At the time, Magill was consumed increasingly with his growing roles of becoming a legend as a men’s tennis coach and growing the Bulldog Clubs of America as executive director of that group. So, he took Felton under his wing and showed him pretty much how to be everywhere all the time.

Felton arrived just in time, too. A year later, Georgia would win its second consensus national championship in football, and Felton would organize a Heisman Trophy campaign for Herschel Walker, which Walker finally won in 1982.

From then until now, Felton arrived at his south-campus office every morning at about 7, not returning home until the last sporting matter of the day was completed.

“Claude was at everything,” said Manuel Diaz, who was recruited to Georgia by Magill as a tennis player and announced his retirement Thursday after 36 years as tennis coach. “I can remember him being there to greet me on the court after every home match — win or lose. He was always so supportive, and I know all of us coaches will miss him being around.”

Divided by men and women, the Bulldogs field 21 sports, so making even a token appearance at them all made for some extremely long days. Unofficially, it’s believed that he missed only one football game in the entirety of his UGA career.

“I’ve heard a lot of national anthems,” Felton quipped.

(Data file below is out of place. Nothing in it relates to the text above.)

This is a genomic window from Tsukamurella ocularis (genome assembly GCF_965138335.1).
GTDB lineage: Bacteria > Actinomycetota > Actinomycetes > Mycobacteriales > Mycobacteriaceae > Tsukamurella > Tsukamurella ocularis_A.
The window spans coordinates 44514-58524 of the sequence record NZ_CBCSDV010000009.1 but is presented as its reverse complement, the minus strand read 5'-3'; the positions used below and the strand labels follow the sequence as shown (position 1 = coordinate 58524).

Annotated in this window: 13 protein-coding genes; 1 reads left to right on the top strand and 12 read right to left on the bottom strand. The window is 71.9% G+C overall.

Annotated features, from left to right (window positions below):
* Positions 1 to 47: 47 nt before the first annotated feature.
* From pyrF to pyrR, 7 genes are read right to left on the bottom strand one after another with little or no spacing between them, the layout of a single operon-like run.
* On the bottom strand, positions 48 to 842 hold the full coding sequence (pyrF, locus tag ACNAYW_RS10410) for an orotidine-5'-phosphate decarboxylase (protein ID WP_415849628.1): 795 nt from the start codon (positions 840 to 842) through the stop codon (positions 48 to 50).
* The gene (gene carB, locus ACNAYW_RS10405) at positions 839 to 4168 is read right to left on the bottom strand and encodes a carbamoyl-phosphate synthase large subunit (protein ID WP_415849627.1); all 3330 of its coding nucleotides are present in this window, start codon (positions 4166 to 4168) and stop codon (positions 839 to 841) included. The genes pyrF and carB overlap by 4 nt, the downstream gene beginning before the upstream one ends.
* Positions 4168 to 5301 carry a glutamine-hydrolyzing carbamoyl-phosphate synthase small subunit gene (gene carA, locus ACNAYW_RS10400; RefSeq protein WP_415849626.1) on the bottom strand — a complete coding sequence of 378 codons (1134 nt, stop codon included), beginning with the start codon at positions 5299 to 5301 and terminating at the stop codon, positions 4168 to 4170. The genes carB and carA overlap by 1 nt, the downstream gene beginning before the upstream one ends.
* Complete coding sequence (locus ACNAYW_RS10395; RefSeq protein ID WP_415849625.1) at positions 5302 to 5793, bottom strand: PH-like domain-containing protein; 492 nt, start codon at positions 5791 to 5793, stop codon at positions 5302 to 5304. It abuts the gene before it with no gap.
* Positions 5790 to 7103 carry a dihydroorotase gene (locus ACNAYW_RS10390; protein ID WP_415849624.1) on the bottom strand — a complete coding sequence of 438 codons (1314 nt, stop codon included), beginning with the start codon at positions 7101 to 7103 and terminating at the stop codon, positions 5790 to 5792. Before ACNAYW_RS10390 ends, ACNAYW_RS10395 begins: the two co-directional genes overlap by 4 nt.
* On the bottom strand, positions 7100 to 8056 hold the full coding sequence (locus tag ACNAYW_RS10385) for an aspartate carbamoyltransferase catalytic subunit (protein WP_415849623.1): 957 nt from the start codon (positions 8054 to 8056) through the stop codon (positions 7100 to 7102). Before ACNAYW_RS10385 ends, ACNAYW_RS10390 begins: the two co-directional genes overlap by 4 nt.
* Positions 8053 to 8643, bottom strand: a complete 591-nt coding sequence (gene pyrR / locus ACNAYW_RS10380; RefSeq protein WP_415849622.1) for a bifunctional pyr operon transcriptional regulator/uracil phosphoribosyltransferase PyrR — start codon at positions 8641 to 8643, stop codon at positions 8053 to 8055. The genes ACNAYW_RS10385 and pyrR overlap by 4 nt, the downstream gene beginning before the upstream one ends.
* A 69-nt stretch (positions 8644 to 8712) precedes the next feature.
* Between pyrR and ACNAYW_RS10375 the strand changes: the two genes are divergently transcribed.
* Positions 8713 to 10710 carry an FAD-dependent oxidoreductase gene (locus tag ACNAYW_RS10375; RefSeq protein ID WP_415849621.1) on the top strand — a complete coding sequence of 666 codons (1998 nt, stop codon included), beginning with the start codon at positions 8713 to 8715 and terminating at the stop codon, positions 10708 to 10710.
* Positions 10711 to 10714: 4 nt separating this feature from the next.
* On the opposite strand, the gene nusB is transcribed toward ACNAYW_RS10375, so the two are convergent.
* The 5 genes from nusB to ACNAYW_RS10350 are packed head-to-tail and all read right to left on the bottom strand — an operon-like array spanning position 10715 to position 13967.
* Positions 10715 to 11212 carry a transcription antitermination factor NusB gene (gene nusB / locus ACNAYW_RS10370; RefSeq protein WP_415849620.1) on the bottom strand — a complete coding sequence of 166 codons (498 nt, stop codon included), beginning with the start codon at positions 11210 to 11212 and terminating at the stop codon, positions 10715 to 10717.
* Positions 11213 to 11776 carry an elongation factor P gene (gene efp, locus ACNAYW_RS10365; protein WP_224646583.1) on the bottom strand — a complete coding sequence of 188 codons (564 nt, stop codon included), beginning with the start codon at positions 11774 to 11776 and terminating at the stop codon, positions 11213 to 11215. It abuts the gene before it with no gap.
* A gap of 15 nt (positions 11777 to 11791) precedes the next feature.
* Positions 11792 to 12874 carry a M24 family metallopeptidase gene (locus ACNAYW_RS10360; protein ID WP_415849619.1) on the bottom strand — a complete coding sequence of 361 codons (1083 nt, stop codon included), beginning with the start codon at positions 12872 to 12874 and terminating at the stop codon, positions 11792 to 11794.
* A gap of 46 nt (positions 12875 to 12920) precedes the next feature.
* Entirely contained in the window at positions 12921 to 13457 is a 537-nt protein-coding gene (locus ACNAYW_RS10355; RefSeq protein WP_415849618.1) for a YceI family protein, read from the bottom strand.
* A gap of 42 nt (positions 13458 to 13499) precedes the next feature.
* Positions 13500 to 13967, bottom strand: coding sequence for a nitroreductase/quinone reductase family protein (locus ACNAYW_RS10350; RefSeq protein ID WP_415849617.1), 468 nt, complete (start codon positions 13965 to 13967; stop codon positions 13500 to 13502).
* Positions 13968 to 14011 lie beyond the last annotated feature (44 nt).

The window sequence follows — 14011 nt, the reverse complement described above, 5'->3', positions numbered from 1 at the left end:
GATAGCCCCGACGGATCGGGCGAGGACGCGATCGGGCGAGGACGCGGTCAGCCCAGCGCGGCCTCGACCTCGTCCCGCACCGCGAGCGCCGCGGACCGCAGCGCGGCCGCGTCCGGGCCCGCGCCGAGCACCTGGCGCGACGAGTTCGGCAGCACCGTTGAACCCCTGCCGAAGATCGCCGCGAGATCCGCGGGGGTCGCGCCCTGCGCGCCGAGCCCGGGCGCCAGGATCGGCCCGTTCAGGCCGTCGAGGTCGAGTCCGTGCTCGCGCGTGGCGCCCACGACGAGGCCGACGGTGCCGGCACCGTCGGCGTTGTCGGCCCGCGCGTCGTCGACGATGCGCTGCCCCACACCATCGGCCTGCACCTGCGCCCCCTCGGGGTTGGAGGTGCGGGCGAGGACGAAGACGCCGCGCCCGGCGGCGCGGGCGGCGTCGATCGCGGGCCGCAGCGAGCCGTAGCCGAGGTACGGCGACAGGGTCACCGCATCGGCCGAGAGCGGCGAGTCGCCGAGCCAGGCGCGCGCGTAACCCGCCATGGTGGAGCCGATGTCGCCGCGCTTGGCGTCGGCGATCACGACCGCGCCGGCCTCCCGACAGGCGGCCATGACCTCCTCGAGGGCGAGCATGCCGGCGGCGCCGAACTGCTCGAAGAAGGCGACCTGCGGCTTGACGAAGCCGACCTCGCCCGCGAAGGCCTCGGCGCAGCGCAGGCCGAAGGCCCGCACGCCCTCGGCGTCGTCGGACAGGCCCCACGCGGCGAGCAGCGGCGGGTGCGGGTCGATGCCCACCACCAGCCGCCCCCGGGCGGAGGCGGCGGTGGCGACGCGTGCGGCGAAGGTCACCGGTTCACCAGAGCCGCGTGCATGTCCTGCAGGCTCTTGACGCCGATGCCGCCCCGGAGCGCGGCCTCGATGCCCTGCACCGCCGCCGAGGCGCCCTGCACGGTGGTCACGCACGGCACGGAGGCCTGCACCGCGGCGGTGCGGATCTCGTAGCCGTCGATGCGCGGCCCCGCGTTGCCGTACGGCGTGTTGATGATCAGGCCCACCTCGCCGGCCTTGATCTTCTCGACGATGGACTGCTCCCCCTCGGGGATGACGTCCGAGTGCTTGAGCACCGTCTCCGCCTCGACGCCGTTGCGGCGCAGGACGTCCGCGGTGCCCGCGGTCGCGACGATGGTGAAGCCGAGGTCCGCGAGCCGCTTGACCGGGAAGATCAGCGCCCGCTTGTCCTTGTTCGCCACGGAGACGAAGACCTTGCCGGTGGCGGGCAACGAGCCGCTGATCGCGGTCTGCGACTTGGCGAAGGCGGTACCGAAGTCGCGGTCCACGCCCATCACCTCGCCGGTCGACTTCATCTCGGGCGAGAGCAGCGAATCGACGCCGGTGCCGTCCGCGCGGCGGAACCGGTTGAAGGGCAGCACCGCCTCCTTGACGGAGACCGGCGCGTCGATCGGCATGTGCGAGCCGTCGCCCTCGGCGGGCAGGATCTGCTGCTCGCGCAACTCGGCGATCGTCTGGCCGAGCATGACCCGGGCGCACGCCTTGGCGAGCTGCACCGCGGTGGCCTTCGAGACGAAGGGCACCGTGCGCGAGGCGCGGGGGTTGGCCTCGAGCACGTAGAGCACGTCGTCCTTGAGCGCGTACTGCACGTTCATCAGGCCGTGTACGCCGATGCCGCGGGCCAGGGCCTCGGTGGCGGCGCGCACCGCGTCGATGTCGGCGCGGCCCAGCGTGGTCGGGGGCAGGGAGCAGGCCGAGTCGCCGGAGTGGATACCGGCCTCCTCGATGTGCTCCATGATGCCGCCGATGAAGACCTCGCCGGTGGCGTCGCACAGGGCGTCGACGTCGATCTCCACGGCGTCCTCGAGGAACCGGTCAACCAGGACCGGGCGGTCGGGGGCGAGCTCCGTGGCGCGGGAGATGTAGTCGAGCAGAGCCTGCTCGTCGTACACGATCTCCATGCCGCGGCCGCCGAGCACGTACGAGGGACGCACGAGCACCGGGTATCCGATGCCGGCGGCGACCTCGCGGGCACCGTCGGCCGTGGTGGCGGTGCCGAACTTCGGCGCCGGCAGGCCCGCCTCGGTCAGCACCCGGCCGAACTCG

Nevertheless, Felton found time to marry the former Cathy Turner of Athens, and they have three grown children. It probably comes as no surprise that two of them are in the administrative side of athletics. Robyn Felton is a chief operating officer of an event management and hospitality company in Birmingham, Alabama, and Patrick Felton works in event management at Mississippi State. Middle son Christopher Felton is a doctor.

It’s a wonder that Felton ever got to see his kids. Robyn did recall her father arriving home from the O’ahu Bowl in 2000 on Christmas Day just in time to open presents, “Hawaiian shirt on and pineapple in hand,” she joked.

Otherwise, though, Felton the father was ever-present.

“I don’t remember a single important moment that he missed – dance recitals, Little League games, high school tennis matches, awards ceremonies, holidays,” Robyn said.

“As an adult, I’m proud to think about how invested he was in his workplace, but that commitment was not to the detriment of his personal commitment to our family.”

Professionally, Felton’s greatest trait may be that he has represented and, at times, defended Georgia for decades without accumulating enemies. He navigated the Jan Kemp academic scandal in the mid-1980s, NCAA investigations in the 1990s and early 2000s and, most recently, a drunk-driving, double-fatality crash involving football players and employees in a university-leased vehicle. He managed to do it with a combination of directness and compassion that belies other in his vocation.